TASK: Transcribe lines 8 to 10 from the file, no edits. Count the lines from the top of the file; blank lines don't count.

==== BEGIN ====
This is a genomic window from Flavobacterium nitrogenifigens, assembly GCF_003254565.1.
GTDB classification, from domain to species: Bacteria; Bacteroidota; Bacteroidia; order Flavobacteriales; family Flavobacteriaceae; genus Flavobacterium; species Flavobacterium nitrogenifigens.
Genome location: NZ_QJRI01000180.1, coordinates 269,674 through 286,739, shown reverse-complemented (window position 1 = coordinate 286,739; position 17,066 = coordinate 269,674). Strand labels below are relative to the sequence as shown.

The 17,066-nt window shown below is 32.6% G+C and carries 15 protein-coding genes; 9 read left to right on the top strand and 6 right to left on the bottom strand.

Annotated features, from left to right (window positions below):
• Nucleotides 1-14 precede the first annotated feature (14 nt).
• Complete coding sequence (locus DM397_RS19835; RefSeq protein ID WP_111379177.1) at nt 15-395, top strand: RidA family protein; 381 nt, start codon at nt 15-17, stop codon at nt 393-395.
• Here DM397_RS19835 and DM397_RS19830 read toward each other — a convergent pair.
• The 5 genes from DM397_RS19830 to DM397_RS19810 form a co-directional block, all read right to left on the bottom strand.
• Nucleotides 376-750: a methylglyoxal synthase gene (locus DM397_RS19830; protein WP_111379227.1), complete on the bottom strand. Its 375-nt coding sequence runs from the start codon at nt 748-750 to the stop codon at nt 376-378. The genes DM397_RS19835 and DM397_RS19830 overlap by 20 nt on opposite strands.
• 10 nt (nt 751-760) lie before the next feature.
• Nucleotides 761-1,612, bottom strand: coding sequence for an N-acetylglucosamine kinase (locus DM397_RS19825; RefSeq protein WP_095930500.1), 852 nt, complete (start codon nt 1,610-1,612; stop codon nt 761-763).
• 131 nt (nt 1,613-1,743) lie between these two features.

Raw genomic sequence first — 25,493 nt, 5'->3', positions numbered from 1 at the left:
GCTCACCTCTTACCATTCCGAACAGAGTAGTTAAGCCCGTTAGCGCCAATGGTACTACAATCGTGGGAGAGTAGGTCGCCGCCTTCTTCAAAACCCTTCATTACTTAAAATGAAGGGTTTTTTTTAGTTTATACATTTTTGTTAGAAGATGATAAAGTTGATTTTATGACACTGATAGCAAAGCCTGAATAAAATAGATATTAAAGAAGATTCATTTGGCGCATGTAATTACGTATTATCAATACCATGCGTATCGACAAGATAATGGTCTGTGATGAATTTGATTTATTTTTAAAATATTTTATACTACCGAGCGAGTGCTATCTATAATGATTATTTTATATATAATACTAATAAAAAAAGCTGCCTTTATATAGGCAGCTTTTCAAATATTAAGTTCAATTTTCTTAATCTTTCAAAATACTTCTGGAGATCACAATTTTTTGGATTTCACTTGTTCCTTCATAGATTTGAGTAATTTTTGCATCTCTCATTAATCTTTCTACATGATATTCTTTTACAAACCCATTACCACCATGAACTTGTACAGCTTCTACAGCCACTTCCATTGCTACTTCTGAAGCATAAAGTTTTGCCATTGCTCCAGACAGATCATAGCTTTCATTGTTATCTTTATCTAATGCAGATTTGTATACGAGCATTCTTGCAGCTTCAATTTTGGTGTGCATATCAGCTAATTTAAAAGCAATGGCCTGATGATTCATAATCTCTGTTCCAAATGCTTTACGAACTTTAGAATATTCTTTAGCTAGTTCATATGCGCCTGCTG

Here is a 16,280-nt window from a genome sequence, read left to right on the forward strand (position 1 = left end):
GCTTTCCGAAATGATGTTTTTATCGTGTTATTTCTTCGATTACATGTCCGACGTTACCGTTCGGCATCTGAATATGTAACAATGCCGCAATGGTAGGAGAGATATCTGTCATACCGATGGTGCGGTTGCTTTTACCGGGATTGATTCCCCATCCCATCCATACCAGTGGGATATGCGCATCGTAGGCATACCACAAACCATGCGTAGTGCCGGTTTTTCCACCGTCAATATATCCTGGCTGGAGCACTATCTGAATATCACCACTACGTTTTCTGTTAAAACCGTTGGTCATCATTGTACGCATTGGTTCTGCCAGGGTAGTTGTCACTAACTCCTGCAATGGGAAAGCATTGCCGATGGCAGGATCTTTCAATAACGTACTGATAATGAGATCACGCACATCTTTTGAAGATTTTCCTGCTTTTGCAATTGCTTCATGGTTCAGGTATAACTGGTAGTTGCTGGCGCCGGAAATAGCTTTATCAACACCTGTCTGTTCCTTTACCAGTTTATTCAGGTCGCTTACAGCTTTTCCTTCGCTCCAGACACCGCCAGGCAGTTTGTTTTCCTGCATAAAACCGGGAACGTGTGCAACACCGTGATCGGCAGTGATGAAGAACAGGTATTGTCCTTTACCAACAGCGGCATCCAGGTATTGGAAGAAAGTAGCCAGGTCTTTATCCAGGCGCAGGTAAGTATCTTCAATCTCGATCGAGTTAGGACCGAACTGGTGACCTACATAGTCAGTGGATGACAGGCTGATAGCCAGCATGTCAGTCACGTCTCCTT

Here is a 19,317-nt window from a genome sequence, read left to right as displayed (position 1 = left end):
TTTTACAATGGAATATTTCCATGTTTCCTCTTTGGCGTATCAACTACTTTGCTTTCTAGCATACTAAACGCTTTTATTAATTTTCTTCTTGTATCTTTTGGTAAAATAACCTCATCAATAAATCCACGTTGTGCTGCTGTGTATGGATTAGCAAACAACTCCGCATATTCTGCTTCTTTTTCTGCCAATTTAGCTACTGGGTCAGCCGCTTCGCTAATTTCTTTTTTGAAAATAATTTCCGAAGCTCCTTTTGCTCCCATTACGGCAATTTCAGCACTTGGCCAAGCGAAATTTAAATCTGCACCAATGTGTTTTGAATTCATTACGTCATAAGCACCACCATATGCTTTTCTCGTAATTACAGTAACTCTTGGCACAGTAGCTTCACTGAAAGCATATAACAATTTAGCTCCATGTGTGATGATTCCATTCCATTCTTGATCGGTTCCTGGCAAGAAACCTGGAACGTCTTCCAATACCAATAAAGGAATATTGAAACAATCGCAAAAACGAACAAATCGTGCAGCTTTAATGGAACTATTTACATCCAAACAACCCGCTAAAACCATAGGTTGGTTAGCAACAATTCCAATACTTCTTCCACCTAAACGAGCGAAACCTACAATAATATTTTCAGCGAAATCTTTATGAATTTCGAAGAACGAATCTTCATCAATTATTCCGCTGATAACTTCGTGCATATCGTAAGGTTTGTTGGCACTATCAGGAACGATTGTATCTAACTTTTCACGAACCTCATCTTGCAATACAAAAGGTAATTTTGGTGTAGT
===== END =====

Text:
• Here DM397_RS19835 and DM397_RS19830 read toward each other — a convergent pair.
• The 5 genes from DM397_RS19830 to DM397_RS19810 form a co-directional block, all read right to left on the bottom strand.
• Nucleotides 376-750: a methylglyoxal synthase gene (locus DM397_RS19830; protein WP_111379227.1), complete on the bottom strand. Its 375-nt coding sequence runs from the start codon at nt 748-750 to the stop codon at nt 376-378. The genes DM397_RS19835 and DM397_RS19830 overlap by 20 nt on opposite strands.